Last year, Perdue vetoed the Republican budget. The General Assembly overrode that veto with the help of a few conservative House Democrats. 

"The pain that we are currently feeling and the extent to which things will get worse next year is an argument in favor of increasing our investment in education," said Jon Romano, Perdue's communication director.

According to the background briefing, Perdue's budget will include:

  • $503 million to reverse flex cuts to public schools
  • $92 million to reduce class size in kindergarten through third grade
  • $10 million for hand-held reading diagnostic tools
  • $145 million to boost funding for universities, $35 million of which will go toward financial aid
  • $53 million to boost funding for community colleges

Perdue is expected to release a video detailing her budget plan this afternoon.

In the fiscal year that starts July 1, public schools will lose roughly $258 million in federal Edujobs money, grants created in the Obama economic stimulus bill. Local districts have to use all of those funds by Oct. 1. 

School districts used the federal funds to offset so-called "flex cuts," which were first instituted when Democrats controlled the General Assembly.  A flex cut is money the school district hands back to the state after receiving its initial allocation to the General Assembly. Starting July 1, the annual flex cut was due to be $503 million across the state.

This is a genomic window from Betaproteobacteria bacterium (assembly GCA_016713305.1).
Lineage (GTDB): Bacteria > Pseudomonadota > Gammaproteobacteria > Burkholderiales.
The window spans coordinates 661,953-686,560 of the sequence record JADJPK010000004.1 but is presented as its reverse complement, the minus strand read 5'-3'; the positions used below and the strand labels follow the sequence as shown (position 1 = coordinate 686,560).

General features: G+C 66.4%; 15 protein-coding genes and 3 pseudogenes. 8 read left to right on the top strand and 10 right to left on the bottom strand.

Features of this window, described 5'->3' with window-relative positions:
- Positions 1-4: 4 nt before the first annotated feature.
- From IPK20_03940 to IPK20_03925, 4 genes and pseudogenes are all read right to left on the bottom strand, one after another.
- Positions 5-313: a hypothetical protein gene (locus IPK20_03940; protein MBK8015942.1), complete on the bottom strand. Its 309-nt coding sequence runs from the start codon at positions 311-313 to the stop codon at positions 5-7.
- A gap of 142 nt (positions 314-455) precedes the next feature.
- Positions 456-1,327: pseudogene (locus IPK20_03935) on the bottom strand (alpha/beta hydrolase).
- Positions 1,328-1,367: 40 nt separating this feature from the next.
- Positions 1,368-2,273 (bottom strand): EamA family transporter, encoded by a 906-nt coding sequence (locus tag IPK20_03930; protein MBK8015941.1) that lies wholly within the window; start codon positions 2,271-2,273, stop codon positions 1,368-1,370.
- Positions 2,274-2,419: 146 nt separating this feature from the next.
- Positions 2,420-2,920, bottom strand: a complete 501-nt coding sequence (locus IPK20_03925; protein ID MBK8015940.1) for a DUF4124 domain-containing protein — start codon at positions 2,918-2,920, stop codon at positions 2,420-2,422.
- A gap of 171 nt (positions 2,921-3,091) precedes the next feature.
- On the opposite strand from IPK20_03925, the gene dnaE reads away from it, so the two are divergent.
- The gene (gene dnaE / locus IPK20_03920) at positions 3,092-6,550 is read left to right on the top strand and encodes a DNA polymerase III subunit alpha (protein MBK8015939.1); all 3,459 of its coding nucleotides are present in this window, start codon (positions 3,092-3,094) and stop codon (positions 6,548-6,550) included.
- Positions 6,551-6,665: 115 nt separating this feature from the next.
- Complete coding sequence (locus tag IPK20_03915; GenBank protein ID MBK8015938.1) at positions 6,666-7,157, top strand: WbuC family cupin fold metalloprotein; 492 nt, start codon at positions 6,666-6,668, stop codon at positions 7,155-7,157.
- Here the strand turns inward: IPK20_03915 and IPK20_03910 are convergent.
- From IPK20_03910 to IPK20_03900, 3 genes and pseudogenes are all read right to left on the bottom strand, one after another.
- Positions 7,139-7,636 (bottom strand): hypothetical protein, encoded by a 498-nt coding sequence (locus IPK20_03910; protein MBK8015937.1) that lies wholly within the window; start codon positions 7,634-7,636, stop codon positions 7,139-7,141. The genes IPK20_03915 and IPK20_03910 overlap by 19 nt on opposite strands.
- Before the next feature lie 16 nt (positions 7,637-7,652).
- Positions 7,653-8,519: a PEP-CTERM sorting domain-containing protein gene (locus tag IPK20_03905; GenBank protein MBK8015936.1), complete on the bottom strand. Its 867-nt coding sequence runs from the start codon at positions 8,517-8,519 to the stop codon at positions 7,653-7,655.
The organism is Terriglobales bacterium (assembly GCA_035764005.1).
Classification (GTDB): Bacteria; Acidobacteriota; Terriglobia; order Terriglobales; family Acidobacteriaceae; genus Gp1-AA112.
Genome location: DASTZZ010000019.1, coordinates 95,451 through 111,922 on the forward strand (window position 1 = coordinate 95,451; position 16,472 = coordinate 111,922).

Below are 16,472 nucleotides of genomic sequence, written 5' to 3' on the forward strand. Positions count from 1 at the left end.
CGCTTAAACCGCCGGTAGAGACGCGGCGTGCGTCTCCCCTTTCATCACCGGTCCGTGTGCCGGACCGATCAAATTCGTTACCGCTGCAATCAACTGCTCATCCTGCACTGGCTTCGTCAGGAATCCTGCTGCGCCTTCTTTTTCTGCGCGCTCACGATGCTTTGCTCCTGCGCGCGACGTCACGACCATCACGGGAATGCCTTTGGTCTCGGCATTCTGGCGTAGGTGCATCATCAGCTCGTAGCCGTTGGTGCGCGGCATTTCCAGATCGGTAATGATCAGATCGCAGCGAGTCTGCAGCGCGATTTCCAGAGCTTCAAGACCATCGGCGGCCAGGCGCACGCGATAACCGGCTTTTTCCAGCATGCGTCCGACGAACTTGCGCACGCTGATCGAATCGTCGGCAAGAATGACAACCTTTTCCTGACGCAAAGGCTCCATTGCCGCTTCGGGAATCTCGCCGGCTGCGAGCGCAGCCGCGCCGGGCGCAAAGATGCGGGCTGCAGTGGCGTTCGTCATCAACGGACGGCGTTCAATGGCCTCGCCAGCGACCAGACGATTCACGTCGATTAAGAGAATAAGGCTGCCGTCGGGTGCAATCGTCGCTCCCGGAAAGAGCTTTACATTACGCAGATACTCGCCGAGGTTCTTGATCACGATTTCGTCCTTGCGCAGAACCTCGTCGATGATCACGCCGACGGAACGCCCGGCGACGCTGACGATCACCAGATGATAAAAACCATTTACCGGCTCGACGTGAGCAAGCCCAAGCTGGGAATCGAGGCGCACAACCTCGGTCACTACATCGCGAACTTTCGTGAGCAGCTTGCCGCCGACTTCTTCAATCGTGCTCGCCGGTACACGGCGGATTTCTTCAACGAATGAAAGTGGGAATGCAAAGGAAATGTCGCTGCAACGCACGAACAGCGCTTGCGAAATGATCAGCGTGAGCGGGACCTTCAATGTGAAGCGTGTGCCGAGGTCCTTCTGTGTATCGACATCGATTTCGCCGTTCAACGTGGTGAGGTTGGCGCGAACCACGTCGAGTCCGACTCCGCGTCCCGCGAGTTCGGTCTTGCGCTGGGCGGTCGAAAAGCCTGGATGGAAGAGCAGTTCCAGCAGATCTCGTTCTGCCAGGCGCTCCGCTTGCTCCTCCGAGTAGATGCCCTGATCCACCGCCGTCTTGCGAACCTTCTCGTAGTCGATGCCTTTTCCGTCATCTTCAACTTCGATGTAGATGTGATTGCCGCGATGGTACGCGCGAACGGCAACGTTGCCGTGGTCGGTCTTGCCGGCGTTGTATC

School superintendents have told lawmakers that it will be difficult to absorb both a planned increased to the flex cut and the loss of federal stimulus money. 

Update: In a video released Wednesday night, Perdue highlighted some of her other proposals. They include:

  • A tax credit for companies that hire unemployed workers.
  • Programs to boost the film and clean energy sectors.
  • Tuition assistance for veterans and dependents at North Carolina community colleges and universities. 

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  • ctnorris2011 May 10, 2012

    Isn't she gone yet, she has done nothing but cause the NC economy to dip lower and lower her entire term. I say Good Bye Bev, I hope the door hits ya where the good Lord split ya!!